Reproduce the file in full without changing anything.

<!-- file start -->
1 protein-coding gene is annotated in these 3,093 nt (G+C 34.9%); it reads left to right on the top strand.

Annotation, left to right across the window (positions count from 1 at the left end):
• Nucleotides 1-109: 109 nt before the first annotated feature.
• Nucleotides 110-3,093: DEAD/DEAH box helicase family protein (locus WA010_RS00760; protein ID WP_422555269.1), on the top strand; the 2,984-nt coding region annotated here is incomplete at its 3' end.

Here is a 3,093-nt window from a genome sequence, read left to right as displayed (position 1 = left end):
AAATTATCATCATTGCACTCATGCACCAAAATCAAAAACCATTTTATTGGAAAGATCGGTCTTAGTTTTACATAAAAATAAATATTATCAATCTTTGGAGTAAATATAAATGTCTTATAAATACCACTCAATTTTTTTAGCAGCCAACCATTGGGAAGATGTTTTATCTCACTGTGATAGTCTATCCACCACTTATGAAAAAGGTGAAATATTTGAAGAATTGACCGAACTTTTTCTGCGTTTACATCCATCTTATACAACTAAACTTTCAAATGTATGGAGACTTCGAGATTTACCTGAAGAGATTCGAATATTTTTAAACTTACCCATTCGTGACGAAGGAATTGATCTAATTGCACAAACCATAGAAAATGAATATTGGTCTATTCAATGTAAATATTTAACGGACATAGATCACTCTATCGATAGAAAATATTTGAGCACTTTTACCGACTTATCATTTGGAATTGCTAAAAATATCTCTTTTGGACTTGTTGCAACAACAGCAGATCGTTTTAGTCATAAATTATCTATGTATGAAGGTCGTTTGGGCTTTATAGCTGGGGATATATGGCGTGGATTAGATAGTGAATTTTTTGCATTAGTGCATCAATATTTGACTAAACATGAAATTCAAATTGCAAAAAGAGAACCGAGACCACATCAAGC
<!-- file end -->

1 protein-coding gene is annotated in these 3,093 nt (G+C 34.9%); it reads left to right on the top strand.

Annotation, left to right across the window (positions count from 1 at the left end):
• Nucleotides 1-109: 109 nt before the first annotated feature.
• Nucleotides 110-3,093: DEAD/DEAH box helicase family protein (locus WA010_RS00760; protein ID WP_422555269.1), on the top strand; the 2,984-nt coding region annotated here is incomplete at its 3' end.

Here is a 3,093-nt window from a genome sequence, read left to right as displayed (position 1 = left end):
AAATTATCATCATTGCACTCATGCACCAAAATCAAAAACCATTTTATTGGAAAGATCGGTCTTAGTTTTACATAAAAATAAATATTATCAATCTTTGGAGTAAATATAAATGTCTTATAAATACCACTCAATTTTTTTAGCAGCCAACCATTGGGAAGATGTTTTATCTCACTGTGATAGTCTATCCACCACTTATGAAAAAGGTGAAATATTTGAAGAATTGACCGAACTTTTTCTGCGTTTACATCCATCTTATACAACTAAACTTTCAAATGTATGGAGACTTCGAGATTTACCTGAAGAGATTCGAATATTTTTAAACTTACCCATTCGTGACGAAGGAATTGATCTAATTGCACAAACCATAGAAAATGAATATTGGTCTATTCAATGTAAATATTTAACGGACATAGATCACTCTATCGATAGAAAATATTTGAGCACTTTTACCGACTTATCATTTGGAATTGCTAAAAATATCTCTTTTGGACTTGTTGCAACAACAGCAGATCGTTTTAGTCATAAATTATCTATGTATGAAGGTCGTTTGGGCTTTATAGCTGGGGATATATGGCGTGGATTAGATAGTGAATTTTTTGCATTAGTGCATCAATATTTGACTAAACATGAAATTCAAATTGCAAAAAGAGAACCGAGACCACATCAAGC